Finance Minister Travis Toews got up on his hind legs in the Alberta legislature Tuesday and promised to spend more on health care and education, set up a billion-dollar special projects fund, pay down debt, and still leave the province with a $2.4-billion dollar surplus.
Bolstered by record royalty revenues, Toews’ budget calls for the province to spend $68.3 billion in the 2023-24 fiscal year while collecting $76 billion in revenue.
Naturally, this generated many a cheer from the government benches.
But when is a budget not a budget?
When it’s a pre-election budget, of course.
There’s always a certain performative quality to provincial budgets. We live in a democracy, after all, and sooner or later all governments must try to get re-elected.
But when the budget’s ahead of a provincial election, 90 days in the case of the Alberta budget speech read by Toews Tuesday, they come with a palpable air of unreality.
The legislature is soon to be prorogued. Whichever party forms government after the election will have to introduce a new budget and a new legislative program.
In other words, this budget speech is a chimerical document, made up of smoke, mirrors and legerdemain.
It is nothing more than promises, which keen observers of provincial politics, whether they are supporters of the governing United Conservative Party or the Opposition New Democratic Party, do not necessarily expect to be kept.
So if you’re planning to vote based on Toews’ promise to boost health and education budgets — although by less than the rate of inflation — be prepared to be disappointed after the May 29 election.
Toews also didn’t mention a number of Premier Danielle Smith’s most controversial ideas — including pulling Alberta out of the Canada Pension Plan, dumping the RCMP for an easier-to-control provincial force and the now-notorious RStar well-cleanup scam. But that also doesn’t mean they’re no longer on the agenda.
Toews used his speech to directly assail the NDP, although not by name — something decades of Progressive Conservative governments in Alberta would not have contemplated doing, but also never would have felt the need.
“In three months, Albertans will have a decision to make regarding the next government,” he said. “As a province, we have the benefit of contrasting two very different approaches to governance and the economy; not theoretical or hypothetical conjecture, but the actual results of two contrasting economic strategies.”
“The Opposition’s economic management model of raising taxes, increasing regulatory burden, high operational spending, and working to expedite the energy transition in conjunction with the federal government was nothing short of disastrous,” he continued, a bit unfairly. After all, the NDP governed through the collapse of world oil prices and the Smith government lucked into another boom, which always seems to make balancing a budget a little easier.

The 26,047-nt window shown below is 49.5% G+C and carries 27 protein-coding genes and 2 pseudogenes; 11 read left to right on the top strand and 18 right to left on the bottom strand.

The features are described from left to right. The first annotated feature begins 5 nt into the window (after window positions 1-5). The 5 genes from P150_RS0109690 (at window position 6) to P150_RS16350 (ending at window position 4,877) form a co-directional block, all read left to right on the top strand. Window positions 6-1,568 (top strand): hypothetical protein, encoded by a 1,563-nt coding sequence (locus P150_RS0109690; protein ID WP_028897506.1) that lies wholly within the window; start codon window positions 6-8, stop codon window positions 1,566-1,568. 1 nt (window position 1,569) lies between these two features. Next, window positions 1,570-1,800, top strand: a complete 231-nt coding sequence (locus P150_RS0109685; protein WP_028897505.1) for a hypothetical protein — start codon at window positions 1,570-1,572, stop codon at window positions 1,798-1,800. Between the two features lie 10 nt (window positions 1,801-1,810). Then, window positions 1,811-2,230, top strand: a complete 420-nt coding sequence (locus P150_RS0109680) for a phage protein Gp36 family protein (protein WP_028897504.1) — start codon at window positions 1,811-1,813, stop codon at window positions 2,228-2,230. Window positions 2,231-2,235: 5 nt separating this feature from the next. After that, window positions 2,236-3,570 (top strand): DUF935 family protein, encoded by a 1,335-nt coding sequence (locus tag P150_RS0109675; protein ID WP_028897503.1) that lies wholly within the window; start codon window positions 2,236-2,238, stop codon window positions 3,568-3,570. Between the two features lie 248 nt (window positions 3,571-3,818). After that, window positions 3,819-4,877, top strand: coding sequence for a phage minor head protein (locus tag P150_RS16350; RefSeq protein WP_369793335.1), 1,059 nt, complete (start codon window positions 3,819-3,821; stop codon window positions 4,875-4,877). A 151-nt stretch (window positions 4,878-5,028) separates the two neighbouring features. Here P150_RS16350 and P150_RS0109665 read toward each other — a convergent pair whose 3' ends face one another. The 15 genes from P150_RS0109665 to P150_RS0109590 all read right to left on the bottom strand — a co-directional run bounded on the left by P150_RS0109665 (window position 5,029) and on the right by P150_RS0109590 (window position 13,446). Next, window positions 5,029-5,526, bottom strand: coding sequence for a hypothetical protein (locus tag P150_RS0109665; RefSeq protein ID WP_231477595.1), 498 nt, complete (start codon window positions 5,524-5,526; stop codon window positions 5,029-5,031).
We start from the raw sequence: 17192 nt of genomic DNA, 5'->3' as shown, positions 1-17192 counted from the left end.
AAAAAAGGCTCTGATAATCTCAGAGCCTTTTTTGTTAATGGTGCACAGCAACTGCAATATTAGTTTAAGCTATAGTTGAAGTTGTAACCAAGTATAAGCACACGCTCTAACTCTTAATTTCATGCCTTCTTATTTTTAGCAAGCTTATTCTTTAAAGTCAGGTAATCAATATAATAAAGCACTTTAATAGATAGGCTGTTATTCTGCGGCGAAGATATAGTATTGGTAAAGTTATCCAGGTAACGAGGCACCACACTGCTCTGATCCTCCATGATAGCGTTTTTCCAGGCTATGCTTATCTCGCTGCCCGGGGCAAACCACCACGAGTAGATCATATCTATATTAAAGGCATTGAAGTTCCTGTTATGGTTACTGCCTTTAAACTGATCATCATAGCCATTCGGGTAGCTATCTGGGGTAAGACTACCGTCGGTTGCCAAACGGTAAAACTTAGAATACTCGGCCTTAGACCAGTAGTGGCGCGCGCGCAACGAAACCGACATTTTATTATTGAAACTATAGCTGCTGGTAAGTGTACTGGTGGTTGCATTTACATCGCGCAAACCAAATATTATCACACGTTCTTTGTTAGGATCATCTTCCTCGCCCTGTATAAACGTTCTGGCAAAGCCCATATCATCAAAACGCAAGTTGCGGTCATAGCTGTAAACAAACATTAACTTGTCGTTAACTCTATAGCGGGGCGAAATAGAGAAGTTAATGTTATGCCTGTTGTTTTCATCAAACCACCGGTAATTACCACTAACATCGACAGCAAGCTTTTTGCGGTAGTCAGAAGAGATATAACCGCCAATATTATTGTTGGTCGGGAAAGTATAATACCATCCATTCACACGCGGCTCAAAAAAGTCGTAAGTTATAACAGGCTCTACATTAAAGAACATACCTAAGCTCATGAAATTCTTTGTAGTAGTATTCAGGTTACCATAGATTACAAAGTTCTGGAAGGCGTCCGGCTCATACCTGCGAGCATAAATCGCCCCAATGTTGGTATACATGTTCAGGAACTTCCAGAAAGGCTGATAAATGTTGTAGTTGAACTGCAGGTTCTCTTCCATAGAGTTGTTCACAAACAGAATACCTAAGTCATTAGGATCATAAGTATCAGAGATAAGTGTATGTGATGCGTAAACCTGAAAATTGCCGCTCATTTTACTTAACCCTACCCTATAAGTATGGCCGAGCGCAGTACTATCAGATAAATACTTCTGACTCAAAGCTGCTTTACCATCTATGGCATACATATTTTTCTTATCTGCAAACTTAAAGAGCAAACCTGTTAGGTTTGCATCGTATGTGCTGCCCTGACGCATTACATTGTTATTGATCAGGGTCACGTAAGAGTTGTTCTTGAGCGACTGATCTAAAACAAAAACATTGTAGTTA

But, hey, that’s politics.
The Opposition, which doesn’t get a chance for a riposte on budget day, shot back in a news release.
The budget, it said, “includes fake projections, hidden plans, rising costs, and continued underfunding of what matters most to Albertans.”
“Forecasts for GDP growth and employment growth that are much higher than any private sector forecast, with some more than double. Funding for critical services remains below where it should be if adjusted for population growth and inflation, with health-care funding short $1.4 billion and education funding short $1.6 billion.”
The government's plan is a “fraudulent budget designed to buy votes ahead of the election and then spring the costs on Albertans after the polls have closed,” Opposition Leader and former premier Rachel Notley charged, noting that many of the UCP’s affordability programs will end right after the spring election, including electricity rebates and fuel tax relief.
This sense of unreality may explain why the aspect of the budget speech story that seemed to generate the most interest Tuesday afternoon was the appearance of convoy activist Tamara Lich at the legislature’s public gallery.
Lich, who is facing seven criminal charges for her role in the Ottawa truck protest, was introduced at the start of the afternoon sitting as if she were a hero by Independent MLA Drew Barnes to the cheers of many UCP MLAs.
Barnes, who was booted out of the UCP caucus by former premier Jason Kenney in May 2021 and seems to have made no effort to return to the mother ship after the election of Smith by UCP members last year, did the premier no favours with this stunt.
“Drew Barnes has now made sure that Premier Smith will face questions about whether she supports Tamara Lich,” noted noted Mount Royal University political scientist Duane Bratt. “A major distraction from a good news budget.”
However, that is presumably exactly what was intended by Barnes, who is clearly playing his own game.
At least he didn’t give his former UCP colleagues the chance to cheer a convicted murderer, as happened recently in the Saskatchewan legislature.
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